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Can the Saints Pass Defense Avoid Getting BURNED by Brandin Cooks?

After an opening game to the 2017 regular season where the New Orleans Saints pass defense quickly reverted back to their at times-embarrassing play of the past 3 seasons, it was Saints starting strong safety Kenny Vaccaro earlier this week who summed up in 8 or 9 words the thought that Saints fans all over the "Who Dat Nation" are thinking to themselves right about now.

“We can’t let Brandin Cooks get a deep ball." 

And he would be exactly right.

With tomorrow's home opener at the Mercedes-Benz Superdome against the defending World Champion New England Patriots less than 24 hours away from kickoff, the Saints pass defense could be in some deep (no pun intended) trouble.

After this past Monday Night's loss at Minnesota in which the Saints secondary yielded EIGHT (8) passing plays of 20-plus yards or more (the most in the NFL in Week #1), the team's pass defense has to find a way to quickly regroup, against a player with Cooks' talent who already knows the tendencies of New Orleans' defense quite well after having faced it during practice every day for his first 3 NFL seasons.

Photo courtesy of the Boston Globe

It's the very same Saints pass defense that since the start of the 2014 season, they have allowed 75 pass plays of 30-plus yards -- also the most in the NFL, according to ESPN Stats & Information via ESPN beat writer Mike Triplett.

And with Cooks' obvious reputation as a big play / "deep ball receiver", one can only imagine that New England's 5-time Super Bowl champion and future Hall-of-Fame QB Tom Brady will be looking to hit Cooks with a deep pass every single opportunity that he gets tomorrow afternoon.

The question then becomes: what can the Saints actually do to stop it?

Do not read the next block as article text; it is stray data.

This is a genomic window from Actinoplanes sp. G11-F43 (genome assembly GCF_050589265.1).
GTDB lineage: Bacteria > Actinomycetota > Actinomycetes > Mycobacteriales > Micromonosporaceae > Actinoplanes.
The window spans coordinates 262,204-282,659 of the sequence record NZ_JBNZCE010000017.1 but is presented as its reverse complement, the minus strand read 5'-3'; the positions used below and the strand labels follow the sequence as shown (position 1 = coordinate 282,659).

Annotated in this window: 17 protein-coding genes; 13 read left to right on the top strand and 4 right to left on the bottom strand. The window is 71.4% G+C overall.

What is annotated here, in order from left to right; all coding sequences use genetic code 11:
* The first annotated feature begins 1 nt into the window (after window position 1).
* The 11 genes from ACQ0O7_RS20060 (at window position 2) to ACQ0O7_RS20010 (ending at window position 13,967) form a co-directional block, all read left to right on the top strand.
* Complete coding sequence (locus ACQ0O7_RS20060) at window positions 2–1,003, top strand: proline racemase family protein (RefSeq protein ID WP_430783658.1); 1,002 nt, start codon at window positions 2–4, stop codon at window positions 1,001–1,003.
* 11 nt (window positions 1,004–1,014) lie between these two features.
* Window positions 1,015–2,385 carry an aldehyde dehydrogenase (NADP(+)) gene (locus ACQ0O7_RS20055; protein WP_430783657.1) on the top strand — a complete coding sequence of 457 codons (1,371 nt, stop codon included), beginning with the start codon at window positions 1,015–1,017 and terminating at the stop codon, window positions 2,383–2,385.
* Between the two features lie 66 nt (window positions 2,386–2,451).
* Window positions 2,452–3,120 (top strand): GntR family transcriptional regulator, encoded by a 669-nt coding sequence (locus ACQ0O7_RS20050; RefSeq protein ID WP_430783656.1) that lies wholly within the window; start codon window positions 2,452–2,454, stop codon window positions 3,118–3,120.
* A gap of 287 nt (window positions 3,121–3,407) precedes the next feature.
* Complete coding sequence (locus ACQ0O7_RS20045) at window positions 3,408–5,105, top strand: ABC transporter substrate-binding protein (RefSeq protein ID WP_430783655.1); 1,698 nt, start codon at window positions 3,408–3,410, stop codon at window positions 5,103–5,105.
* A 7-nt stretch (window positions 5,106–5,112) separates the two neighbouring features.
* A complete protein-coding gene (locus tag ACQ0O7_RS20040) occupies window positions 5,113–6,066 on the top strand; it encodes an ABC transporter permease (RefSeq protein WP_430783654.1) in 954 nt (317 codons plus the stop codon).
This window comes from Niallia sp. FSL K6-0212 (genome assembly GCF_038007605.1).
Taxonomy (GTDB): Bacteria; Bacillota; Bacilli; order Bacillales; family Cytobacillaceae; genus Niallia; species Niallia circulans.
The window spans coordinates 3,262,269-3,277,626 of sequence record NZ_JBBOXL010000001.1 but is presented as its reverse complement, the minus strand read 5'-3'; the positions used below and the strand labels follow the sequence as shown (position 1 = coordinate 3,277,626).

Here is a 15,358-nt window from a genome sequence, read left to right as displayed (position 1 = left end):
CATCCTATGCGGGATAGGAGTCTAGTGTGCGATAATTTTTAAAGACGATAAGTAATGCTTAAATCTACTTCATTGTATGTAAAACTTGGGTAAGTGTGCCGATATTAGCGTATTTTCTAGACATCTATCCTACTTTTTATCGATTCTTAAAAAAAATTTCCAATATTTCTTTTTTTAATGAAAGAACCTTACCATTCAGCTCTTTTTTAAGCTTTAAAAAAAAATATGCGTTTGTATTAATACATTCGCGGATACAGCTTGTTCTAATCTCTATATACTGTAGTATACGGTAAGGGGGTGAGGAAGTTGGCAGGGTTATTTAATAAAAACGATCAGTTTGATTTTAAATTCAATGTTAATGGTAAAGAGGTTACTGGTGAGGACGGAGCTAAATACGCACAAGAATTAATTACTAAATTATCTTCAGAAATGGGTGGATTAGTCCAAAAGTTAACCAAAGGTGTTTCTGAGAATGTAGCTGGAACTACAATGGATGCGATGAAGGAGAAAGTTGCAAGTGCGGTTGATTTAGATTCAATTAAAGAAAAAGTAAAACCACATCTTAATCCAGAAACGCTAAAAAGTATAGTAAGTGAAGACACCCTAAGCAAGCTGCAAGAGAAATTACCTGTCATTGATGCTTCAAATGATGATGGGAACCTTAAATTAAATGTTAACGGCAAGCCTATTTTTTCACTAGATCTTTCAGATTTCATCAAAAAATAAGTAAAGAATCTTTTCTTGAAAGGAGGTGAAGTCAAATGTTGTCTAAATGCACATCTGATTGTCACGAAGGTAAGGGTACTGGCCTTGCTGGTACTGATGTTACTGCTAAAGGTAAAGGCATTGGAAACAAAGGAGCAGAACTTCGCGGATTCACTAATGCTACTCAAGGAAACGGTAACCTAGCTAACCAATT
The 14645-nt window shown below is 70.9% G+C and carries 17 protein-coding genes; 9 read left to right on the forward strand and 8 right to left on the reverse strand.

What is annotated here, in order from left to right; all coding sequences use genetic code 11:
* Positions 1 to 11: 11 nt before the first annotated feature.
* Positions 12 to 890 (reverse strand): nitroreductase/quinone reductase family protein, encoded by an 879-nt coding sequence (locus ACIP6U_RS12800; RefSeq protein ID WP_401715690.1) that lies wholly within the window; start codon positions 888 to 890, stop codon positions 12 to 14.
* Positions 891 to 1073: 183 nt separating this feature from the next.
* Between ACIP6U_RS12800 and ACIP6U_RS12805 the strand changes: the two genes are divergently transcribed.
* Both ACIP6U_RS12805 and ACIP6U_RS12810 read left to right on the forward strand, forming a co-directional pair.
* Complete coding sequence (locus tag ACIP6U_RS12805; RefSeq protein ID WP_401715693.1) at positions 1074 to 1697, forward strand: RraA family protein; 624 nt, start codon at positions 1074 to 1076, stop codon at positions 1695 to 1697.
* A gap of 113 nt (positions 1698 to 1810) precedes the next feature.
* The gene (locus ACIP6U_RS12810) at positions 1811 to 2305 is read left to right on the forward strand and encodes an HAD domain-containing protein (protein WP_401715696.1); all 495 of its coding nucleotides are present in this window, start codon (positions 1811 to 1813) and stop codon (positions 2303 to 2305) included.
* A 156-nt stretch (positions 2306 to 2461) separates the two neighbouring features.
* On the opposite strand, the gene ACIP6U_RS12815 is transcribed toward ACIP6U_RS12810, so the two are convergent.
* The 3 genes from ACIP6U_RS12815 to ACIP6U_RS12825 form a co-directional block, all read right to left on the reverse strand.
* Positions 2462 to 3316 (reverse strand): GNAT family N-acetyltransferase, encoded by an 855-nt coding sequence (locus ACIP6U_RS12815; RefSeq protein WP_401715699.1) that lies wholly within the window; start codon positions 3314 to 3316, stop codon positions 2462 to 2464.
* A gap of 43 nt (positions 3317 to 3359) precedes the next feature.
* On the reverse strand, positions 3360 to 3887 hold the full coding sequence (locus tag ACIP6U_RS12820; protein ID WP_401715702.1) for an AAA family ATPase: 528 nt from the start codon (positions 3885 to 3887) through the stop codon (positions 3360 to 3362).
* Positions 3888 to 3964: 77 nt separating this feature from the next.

“I mean, you can run your curls, you can run whatever your little route tree is besides the home run ball,” Vaccaro said. “But when you put on the tape, Brandin Cooks is running deep a lot. So that’ll definitely be something that we have to stop.”

Cooks, traded from New Orleans to New England in March a few weeks before the 2017 NFL Draft, caught three passes for 88 yards last week in his Patriots debut, including a 54-yard reception.

Photo courtesy of

Oh, and just in case Saints fans may have forgotten, now that Cooks plays for another team: he is tied for the NFL lead with 12 catches of 42-plus yards since the start of 2015, according to Triplett.

Now he gets to face a pair of young Saints CB's in current starters P.J. Williams and rookie Marshon Lattimore who while they did well at times this past Monday Night, still got credited with giving up a combined 16 receptions, 250 yards and 2 touchdowns to Vikings starters Adam Thielen and Stefon Diggs.

Williams surrendered a 44-yard reception when he took a false step toward the line of scrimmage on an all-out blitz and was beaten downfield by Thielen, according to the New Orleans Advocate's Nick Underhill.

The receptions given up to Thielen in particular were particularly disconcerting, since the Vikings' #3 WR is unlikely at any other point this season to put up the numbers that he was able to put up against the Saints: 9 catches for 157 receiving yards.

Photo courtesy of

Where did the Saints go wrong, and how can they avoid doing it again tomorrow against Cooks?

Against Minnesota on Monday Night, Saints defensive coordinator Dennis Allen essentially ran a typical zone defense, which 9 times out of 10 will allow the opposing offense to hit on a lot of quick crossing patterns to open up the zone coverage underneath.

However, the Vikings capitalized on two weaknesses in the Saints secondary, but neither of whom are named Williams or Lattimore.